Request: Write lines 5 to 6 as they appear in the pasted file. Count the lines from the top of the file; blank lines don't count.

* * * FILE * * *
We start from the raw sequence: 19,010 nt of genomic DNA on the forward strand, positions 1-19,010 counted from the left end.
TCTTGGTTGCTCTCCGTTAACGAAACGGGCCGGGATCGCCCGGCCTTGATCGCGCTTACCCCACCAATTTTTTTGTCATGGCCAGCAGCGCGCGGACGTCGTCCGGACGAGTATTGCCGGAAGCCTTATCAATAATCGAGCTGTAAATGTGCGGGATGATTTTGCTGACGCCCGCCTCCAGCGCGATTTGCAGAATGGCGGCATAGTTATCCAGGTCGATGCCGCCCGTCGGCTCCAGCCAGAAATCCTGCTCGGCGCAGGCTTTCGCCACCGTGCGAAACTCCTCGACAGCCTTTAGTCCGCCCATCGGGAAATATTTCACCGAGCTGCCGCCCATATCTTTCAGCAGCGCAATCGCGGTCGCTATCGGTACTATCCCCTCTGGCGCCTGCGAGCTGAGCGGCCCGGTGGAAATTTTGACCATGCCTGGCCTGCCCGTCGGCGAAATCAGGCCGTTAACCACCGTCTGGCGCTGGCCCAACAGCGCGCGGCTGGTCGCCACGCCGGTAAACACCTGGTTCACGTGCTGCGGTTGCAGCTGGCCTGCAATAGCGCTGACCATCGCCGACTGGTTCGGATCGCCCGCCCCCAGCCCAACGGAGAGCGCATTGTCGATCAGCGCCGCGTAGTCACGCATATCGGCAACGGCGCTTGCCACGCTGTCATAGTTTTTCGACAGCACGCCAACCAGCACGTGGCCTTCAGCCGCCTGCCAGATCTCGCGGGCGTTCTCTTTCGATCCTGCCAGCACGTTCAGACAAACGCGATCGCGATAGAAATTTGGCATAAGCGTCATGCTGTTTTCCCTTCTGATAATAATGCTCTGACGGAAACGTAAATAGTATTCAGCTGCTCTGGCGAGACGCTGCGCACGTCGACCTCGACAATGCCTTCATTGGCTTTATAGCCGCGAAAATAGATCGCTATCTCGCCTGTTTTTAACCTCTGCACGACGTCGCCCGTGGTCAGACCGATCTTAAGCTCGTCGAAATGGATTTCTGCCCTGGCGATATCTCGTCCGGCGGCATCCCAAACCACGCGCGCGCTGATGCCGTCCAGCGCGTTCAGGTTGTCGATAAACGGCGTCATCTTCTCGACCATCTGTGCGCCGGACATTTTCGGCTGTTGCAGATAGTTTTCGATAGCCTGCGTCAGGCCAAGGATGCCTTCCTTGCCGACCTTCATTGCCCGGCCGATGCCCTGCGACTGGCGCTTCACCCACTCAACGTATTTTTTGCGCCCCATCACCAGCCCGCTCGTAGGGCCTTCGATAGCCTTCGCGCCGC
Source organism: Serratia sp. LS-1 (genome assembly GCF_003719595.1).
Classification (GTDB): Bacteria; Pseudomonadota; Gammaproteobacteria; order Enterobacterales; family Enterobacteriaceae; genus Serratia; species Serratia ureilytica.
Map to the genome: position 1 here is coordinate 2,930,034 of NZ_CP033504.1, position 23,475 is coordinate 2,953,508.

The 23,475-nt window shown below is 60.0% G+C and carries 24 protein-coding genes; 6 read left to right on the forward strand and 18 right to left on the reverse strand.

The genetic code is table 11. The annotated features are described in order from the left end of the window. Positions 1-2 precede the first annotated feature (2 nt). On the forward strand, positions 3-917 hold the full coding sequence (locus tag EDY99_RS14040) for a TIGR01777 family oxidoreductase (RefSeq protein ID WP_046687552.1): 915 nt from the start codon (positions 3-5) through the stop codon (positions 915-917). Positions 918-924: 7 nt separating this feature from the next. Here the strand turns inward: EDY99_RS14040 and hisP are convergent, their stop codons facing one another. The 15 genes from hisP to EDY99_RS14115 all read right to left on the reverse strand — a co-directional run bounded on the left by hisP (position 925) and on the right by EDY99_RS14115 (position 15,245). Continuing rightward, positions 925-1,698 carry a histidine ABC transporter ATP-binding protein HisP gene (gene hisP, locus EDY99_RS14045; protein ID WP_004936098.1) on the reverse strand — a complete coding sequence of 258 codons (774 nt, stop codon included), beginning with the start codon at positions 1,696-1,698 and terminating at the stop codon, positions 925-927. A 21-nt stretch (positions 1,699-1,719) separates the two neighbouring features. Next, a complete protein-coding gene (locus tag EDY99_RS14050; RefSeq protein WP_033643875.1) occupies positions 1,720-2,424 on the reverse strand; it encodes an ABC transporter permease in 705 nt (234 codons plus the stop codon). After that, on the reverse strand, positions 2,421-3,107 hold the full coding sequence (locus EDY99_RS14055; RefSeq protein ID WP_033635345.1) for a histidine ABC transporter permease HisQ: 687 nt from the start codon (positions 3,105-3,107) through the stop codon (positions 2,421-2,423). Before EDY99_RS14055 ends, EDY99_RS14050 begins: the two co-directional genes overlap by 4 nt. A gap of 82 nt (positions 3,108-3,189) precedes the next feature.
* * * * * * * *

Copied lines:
Map to the genome: position 1 here is coordinate 2,930,034 of NZ_CP033504.1, position 23,475 is coordinate 2,953,508.

The 23,475-nt window shown below is 60.0% G+C and carries 24 protein-coding genes; 6 read left to right on the forward strand and 18 right to left on the reverse strand.